Fooling Movable Type

by Scot Hacker

Related link: http://journalism.berkeley.edu/projects/election2002/




I've fallen in love with Movable Type over the past few months, using it both for my personal weblog and for the J-School's not-yet-public Intellectual Property Weblog. The deeper I dig into the software, the more I realize how flexible it is, and ways it can be coaxed and cajoled into resembling a Content Management System. When the charge came for me to build a site on which journalism students could publish their 2002 election stories, I decided to see just how far I could push it. We've got 25 pre-election stories up on the site already - many more will roll in over the next few days.




But MT is not a full CMS, and we had to work around a few significant limitations.





News sites and weblogs have enough similarities that the project was possible, but enough differences that problems still arose. I was able to use MT's "Categories" feature to create regional election returns departments. I was able to disable comments and TrackBack, and modify MT tags so that headlines were linked to story bodies rather than the usual timestamp/permalink. I removed the calendar object that's present by default, and enabled the new search engine in MT 2.5.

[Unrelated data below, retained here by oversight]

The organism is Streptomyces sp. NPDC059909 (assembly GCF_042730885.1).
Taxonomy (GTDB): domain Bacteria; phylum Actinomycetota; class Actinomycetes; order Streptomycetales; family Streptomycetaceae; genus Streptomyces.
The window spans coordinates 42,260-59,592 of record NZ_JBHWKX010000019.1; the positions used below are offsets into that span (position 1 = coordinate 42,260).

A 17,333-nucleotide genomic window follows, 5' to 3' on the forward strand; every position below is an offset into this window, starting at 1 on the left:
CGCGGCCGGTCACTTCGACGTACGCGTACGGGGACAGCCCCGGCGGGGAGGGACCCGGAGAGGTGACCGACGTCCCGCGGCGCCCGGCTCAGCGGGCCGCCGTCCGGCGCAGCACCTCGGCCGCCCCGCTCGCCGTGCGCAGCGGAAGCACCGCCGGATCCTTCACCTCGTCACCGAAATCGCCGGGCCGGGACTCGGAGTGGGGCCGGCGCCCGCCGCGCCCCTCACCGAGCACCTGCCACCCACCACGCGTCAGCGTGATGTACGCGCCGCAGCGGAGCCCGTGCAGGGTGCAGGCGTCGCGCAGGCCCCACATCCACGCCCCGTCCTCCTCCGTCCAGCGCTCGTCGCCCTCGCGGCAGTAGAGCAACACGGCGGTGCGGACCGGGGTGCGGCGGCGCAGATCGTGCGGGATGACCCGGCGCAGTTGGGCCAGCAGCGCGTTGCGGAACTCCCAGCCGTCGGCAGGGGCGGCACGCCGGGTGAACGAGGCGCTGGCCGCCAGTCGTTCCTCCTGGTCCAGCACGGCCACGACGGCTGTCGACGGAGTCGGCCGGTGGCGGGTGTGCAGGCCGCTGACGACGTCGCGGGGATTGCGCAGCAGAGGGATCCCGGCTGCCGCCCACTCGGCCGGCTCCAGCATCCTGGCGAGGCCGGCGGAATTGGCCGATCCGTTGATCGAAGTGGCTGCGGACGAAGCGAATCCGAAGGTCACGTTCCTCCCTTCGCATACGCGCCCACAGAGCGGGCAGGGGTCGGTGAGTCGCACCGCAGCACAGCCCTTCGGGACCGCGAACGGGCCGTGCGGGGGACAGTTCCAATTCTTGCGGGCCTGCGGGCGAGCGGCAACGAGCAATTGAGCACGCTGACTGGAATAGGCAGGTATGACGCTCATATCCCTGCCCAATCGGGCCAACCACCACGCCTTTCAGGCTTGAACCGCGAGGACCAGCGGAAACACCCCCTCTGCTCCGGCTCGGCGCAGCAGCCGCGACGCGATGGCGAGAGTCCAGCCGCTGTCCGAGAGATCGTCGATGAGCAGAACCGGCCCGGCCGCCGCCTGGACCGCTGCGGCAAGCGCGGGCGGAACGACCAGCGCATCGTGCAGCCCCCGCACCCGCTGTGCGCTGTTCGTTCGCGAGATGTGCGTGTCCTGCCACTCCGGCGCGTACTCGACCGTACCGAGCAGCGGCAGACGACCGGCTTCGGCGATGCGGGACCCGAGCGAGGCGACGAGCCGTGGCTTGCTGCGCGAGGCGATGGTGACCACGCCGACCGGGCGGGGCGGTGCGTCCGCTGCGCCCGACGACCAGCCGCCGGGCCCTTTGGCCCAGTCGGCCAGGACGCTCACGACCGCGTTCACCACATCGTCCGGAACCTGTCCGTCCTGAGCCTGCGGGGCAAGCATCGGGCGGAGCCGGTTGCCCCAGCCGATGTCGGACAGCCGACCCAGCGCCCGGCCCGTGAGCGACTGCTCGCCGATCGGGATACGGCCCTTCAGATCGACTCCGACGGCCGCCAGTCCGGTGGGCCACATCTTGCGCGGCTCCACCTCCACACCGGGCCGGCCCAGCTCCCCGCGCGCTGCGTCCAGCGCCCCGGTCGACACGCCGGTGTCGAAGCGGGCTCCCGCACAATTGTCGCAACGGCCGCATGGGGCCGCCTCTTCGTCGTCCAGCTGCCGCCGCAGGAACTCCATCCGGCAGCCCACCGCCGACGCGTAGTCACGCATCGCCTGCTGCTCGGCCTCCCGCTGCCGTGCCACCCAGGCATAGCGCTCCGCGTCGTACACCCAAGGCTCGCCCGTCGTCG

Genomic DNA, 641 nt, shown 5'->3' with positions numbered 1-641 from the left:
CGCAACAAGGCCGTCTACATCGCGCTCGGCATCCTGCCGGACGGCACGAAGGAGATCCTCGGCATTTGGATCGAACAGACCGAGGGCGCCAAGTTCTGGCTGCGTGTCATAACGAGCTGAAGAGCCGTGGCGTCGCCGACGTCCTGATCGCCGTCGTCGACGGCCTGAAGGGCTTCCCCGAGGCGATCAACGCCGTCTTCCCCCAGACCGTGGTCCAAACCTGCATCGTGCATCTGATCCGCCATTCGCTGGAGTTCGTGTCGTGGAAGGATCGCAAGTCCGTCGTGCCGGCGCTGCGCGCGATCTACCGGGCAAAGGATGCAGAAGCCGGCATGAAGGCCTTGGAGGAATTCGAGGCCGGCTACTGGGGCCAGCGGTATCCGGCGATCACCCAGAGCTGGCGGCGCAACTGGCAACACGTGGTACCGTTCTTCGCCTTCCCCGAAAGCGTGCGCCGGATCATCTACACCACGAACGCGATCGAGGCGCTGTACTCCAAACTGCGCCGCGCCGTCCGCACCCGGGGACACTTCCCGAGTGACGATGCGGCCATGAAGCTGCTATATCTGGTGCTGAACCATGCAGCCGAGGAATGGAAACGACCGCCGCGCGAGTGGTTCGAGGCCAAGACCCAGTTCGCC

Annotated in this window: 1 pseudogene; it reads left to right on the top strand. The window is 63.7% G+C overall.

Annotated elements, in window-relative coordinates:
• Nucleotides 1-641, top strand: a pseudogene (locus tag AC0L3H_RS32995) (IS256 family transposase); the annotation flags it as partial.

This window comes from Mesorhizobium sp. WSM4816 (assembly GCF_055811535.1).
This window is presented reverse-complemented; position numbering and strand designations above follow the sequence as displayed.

As soon as you try to automate something like this, you impose a system on an organic process that may or may not be compatible with the technology. The biggest problem is in how a news site like CNN features stories differently than a "blog"-style site like slashdot. "Real" news sites place the most important story at the top of the page. Blog-style sites put the most recent story at the top of the page. That's a critical difference, but MovableType does not let you "weight" stories to live higher on the page than others. The only way I could think of handle this was to output the homepage to a hidden URL, then have the actual homepage be manually updated based on output to the automatically generated index. So in the end, we have a mostly-automatic publishing system, rather than fully automatic. That's okay - technology never has taken the place of the human editor.